The Weekly Newsletter of MIT Linguistics

Linguistics Colloquium: Chris Kennedy

Chris Kennedy (University of Chicago)

“Vagueness and Comparison”

Friday, October 10th, 2008, 3:30pm

Room 32-141

There will be a party in honor of Chris, beginning at 6:30pm, at
Gillian and Omer’s place.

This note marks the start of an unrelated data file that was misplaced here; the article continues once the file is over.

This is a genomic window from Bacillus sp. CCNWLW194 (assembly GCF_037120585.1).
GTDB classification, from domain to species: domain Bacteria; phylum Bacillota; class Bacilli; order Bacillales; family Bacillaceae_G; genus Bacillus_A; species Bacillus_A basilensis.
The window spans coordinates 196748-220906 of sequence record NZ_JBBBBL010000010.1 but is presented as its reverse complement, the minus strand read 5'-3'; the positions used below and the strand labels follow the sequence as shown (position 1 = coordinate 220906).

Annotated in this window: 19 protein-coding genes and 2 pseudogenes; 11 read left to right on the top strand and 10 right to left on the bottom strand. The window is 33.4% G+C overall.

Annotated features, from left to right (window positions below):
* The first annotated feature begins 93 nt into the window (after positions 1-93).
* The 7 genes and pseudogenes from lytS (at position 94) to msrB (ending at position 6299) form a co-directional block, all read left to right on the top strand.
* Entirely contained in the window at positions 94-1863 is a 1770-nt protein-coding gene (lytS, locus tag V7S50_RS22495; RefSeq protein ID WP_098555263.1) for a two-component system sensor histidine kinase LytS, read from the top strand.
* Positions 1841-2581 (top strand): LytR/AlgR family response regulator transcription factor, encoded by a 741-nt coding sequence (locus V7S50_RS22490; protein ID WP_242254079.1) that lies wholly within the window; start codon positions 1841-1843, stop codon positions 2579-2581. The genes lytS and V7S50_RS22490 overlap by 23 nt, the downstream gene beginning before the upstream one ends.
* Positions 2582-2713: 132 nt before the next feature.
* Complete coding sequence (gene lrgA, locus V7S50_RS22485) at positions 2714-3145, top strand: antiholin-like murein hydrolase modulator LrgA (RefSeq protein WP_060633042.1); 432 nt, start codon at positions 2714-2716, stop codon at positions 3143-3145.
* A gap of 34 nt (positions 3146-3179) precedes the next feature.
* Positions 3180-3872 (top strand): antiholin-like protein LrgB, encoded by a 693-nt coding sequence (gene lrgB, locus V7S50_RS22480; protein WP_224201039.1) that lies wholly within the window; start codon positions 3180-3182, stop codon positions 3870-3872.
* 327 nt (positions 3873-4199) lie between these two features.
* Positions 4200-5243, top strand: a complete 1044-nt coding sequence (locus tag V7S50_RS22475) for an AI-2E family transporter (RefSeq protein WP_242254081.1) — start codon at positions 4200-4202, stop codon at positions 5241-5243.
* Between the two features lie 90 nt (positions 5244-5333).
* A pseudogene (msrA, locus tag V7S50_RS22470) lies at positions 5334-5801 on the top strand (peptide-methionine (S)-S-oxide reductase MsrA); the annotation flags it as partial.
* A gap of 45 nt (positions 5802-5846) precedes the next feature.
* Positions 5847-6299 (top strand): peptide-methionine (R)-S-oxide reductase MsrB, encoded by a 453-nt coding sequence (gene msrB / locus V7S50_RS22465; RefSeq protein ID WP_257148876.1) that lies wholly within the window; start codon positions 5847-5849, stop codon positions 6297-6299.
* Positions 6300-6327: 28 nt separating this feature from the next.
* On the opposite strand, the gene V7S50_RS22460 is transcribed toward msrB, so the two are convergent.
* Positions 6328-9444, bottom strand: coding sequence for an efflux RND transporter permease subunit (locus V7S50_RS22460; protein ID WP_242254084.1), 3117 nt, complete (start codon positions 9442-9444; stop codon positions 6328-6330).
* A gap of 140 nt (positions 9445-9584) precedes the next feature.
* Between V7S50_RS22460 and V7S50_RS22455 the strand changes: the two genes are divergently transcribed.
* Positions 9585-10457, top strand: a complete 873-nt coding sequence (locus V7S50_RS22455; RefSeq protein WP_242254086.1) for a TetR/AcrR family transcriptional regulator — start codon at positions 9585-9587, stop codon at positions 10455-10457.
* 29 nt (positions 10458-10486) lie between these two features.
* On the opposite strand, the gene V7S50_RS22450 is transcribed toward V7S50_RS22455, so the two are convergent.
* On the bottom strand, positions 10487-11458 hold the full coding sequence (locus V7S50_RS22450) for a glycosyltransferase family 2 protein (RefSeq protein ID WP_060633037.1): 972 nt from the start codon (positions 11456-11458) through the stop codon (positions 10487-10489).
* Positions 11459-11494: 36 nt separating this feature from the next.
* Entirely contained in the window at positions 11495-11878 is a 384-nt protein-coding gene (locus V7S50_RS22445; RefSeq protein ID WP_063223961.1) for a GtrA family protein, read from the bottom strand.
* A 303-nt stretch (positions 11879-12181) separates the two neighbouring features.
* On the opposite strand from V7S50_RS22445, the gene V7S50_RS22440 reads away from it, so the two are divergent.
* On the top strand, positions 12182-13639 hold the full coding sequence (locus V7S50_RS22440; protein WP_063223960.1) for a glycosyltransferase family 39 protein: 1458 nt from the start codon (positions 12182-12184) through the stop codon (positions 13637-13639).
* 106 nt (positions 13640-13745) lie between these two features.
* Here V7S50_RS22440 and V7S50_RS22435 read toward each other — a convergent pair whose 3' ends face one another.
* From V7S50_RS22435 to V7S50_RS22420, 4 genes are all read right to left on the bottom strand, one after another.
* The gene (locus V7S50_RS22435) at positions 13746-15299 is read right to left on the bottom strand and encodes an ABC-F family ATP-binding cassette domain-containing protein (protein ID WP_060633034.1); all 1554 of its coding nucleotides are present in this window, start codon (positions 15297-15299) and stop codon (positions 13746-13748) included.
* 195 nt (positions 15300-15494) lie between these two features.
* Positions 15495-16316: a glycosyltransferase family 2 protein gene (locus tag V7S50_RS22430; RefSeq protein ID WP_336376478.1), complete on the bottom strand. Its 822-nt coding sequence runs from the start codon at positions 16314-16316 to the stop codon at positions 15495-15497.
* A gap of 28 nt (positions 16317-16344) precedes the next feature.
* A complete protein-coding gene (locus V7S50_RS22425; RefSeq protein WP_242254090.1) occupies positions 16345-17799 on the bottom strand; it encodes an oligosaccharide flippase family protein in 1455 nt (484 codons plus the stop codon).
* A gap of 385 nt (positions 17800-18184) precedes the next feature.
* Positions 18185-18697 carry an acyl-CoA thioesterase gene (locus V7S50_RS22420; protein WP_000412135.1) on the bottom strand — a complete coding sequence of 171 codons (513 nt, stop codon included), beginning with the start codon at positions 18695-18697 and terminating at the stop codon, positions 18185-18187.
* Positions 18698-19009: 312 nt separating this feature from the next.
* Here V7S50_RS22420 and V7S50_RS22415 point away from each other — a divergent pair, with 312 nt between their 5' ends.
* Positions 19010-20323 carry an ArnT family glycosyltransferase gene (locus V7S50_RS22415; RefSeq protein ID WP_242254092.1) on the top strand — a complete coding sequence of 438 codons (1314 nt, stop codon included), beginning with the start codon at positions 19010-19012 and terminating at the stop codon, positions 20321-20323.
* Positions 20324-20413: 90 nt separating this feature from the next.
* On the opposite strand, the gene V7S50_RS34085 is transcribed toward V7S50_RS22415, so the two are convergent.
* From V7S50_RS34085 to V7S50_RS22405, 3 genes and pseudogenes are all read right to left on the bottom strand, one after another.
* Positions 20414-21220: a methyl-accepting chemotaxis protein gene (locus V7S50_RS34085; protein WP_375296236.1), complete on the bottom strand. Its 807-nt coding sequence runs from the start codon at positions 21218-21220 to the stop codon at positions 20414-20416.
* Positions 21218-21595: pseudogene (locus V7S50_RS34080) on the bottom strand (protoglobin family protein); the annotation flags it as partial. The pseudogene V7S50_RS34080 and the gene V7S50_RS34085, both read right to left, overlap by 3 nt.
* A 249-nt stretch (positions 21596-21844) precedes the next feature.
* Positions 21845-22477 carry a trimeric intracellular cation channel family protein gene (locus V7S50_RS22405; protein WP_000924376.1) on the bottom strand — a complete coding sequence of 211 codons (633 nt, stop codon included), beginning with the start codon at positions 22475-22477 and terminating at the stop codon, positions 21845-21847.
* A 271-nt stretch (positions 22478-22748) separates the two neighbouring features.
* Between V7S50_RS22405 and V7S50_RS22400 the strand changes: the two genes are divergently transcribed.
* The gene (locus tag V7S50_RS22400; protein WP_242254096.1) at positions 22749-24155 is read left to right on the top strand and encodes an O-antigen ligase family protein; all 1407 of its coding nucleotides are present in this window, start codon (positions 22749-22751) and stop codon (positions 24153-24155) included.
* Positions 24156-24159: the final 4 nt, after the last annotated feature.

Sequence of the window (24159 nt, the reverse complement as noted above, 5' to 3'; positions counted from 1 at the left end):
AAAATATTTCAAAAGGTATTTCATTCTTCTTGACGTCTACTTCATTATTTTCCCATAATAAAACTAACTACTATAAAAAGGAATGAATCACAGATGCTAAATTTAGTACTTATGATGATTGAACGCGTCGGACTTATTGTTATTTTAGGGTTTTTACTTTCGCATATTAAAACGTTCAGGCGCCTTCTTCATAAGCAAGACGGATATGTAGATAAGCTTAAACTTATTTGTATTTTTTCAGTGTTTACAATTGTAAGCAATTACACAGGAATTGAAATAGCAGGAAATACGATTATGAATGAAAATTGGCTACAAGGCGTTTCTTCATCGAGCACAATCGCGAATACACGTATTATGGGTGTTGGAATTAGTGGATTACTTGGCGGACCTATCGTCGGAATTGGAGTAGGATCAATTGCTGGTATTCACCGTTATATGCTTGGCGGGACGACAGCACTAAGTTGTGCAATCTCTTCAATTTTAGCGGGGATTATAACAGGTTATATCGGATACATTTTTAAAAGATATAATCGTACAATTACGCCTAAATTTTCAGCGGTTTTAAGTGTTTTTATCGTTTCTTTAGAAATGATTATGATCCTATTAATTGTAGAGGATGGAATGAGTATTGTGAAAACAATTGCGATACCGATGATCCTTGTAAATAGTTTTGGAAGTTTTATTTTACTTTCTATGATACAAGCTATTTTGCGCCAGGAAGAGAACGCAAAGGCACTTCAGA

Vagueness and comparison are linked together in a number of different ways, both empirically and analytically. Vague predicates typically support comparison (though not all predicates that support comparison are vague); some notion of comparison or similarity plays an important role in many accounts of vagueness; and several influential semantic analyses of (grammaticized) comparative constructions are based on prior semantic analyses of vagueness. However, despite (or maybe because of) these connections, the subtlety and significance of the places where vagueness and comparison do not line up have not been fully appreciated, either by philosophers or linguists. The goal of this talk is to examine such cases and discuss their significance. I will take a close look at the semantic and pragmatic properties of several different ways of expressing comparison, and show that some of them preserve canonical features of vagueness while some of them do not. I will then discuss the implications of the facts for the analysis of vagueness, for the semantics of comparison, and for our understanding of the ways that natural languages do and do not differ in encoding these concepts.